The shows were borne “out of the editorial team in the US… Fan culture is a really important part of where the Myspace brand plays in and, like you were saying, translating that offline was a really powerful way for us to take our brands offline and really connect with people in that sense,” says Bulgin.
Love believes the Secret Shows validate Myspace’s claim as a trend spotting engine, citing the recent Bring Me The Horizon Secret Show taking an unknown band to a number one ARIA album in two months.
“That’s a pretty good validation of our ability to spot trends and also to bring that kind of content to our users as well in another platform other than just online,” says Love.
Australian sponsorship partners have ranged from Optus taking a year-long tenure, to the Commonwealth Bank’s debit card associated with music, to Telstra as part of its ‘Party Catchers’ campaign.
“Some brands are happy to have their logo associated, and other brands want quite extensive product sampling opportunities, trial of their products, and varying brands do those things to varying degrees of success,” says Love.
“If you look at Secret Shows and Black Curtains, they’re very much Myspace formats where we have presented by sponsorships, and some varying degrees of customisation around the outside of that, but first and foremost they’re Myspace formats. But we have also created bespoke programs and managed bespoke programs for brands as well that were very much customised for the brands to be part of the campaign as well. So we’ve got quite a lot of expertise in running events and knowing what works to drive an online community offline.”
Stirratt believes these offline executions demonstrate the difference between Myspace and Facebook users. “The Facebook consumer is quite a bit older and they go in and out of Facebook to communicate with people they know,” she says. “On the Myspace side, it’s a younger audience that comes in to consume entertainment content, and to bond with people who they may or may not know, but they’re both rabid fans of that content. And there was a very interesting study – we didn’t do this, it’s called the Chitika study. What they do is they measure all the social media out there and determine why people are going to them and what they’re doing on those sites. Fifty-one percent of the people who come to Myspace come to consume entertainment content, where in Twitter, people go to look at news and Facebook people go to look at people.”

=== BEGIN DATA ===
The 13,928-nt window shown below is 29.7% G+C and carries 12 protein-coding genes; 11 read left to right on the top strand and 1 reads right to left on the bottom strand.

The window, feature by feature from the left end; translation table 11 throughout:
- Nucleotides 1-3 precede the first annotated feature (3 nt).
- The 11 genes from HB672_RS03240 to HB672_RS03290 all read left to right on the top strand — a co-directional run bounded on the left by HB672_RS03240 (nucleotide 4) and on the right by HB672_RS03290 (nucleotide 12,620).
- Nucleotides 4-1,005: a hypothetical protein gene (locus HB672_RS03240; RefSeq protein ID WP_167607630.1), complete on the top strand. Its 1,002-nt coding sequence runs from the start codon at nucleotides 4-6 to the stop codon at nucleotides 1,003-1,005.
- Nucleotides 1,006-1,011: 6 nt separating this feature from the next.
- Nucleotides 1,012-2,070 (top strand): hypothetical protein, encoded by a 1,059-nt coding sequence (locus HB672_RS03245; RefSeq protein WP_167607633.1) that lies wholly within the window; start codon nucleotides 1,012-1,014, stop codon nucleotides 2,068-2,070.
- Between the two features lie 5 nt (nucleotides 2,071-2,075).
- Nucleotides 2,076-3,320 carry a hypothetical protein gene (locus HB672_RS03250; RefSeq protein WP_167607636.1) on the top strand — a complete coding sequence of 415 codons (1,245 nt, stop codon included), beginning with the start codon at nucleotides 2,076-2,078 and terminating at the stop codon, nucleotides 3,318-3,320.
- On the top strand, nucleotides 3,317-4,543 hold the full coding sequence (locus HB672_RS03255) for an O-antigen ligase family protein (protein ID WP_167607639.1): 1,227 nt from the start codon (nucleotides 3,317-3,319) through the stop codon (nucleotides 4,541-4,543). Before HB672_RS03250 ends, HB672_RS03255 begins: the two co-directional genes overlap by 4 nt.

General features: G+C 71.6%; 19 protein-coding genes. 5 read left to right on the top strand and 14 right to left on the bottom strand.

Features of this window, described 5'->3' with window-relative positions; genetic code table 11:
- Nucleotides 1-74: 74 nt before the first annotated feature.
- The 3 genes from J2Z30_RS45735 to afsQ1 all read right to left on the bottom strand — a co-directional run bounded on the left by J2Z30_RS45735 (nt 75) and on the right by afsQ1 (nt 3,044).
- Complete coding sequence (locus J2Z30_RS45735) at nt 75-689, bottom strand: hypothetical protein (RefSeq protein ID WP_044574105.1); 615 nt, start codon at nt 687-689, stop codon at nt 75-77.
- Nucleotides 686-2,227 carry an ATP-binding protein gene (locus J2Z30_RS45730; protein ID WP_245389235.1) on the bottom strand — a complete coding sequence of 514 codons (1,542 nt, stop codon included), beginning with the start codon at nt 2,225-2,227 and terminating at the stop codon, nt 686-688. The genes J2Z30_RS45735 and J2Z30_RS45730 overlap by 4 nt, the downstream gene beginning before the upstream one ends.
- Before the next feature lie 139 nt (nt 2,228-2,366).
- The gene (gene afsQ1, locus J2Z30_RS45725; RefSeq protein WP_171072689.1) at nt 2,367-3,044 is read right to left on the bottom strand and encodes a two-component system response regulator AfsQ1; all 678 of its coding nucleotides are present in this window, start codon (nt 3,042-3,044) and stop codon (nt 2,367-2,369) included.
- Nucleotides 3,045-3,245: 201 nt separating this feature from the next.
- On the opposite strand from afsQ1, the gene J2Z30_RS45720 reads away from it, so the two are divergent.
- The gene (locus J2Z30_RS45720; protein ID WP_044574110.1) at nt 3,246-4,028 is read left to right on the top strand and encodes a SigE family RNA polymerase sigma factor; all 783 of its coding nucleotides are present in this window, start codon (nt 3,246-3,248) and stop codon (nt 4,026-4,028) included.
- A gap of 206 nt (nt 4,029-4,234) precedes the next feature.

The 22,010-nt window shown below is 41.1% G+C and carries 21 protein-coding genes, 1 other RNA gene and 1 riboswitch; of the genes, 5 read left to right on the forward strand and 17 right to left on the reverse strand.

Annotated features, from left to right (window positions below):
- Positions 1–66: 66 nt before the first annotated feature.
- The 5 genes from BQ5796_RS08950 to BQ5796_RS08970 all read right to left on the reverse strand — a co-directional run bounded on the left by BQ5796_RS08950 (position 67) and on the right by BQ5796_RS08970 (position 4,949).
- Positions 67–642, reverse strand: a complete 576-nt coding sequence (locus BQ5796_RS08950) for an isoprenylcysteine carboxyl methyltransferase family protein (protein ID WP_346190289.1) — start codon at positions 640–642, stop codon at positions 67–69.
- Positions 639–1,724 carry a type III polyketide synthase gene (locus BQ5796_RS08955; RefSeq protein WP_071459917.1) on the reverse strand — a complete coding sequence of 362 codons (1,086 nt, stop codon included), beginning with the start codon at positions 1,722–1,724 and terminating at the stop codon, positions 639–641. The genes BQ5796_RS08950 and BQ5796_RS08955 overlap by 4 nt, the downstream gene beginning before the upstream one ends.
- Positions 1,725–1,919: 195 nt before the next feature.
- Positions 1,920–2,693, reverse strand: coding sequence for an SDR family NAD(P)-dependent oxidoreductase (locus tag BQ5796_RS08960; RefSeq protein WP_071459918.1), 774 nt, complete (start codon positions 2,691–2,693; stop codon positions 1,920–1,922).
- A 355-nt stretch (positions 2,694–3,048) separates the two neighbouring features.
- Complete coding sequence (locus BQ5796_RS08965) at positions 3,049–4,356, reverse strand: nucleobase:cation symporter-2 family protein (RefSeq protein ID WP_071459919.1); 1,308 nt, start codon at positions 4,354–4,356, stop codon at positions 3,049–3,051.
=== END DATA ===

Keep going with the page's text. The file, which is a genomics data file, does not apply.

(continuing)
None of Myspace’s moves have so signalled the paradigm shift as the integration with Facebook updates. I am sceptical that the arsenal has been lowered in combatting industry comparison, but this one move stuffed a lot of money into the proverbial mouth. At this point, the comparison does belie a misunderstanding of what this space has become – it was once quite fair, but anyone in the know would laugh at a comparison of Foursquare and Facebook, Twitter and LinkedIn or vice versa in either case. Different audiences, different offerings.
“I think we get compared to Facebook a lot because we were the first social network to scale globally and were a lot of people’s first ever interaction with or understanding of social networking. We did a lot of things first that we sometimes forget about at the time, and the market has moved on and the market has moved to a point where Facebook has become this underlying communications platform, because they focused on standing for one thing, which was really a communications utility and doing an amazing job of it, whereas we tried to have a bet in multiple camps. And, when you lack focus, you have people who are focused in certain areas coming through and eating your lunch very quickly. So, in some ways, it’s an unfair comparison, but in other ways, you can understand it given the history and the timing of when Myspace and Facebook emerged,” Love concedes.
The brand plans to encourage its users to use the two platforms as complementary to each other.
“We’ll definitely be talking about Facebook and Twitter as partners, and we’ll also be organically encouraging our users to use the product in the way that we’ve designed it, so that they can see this is a unique product for them, and complements anything else they use,” says Bulgin.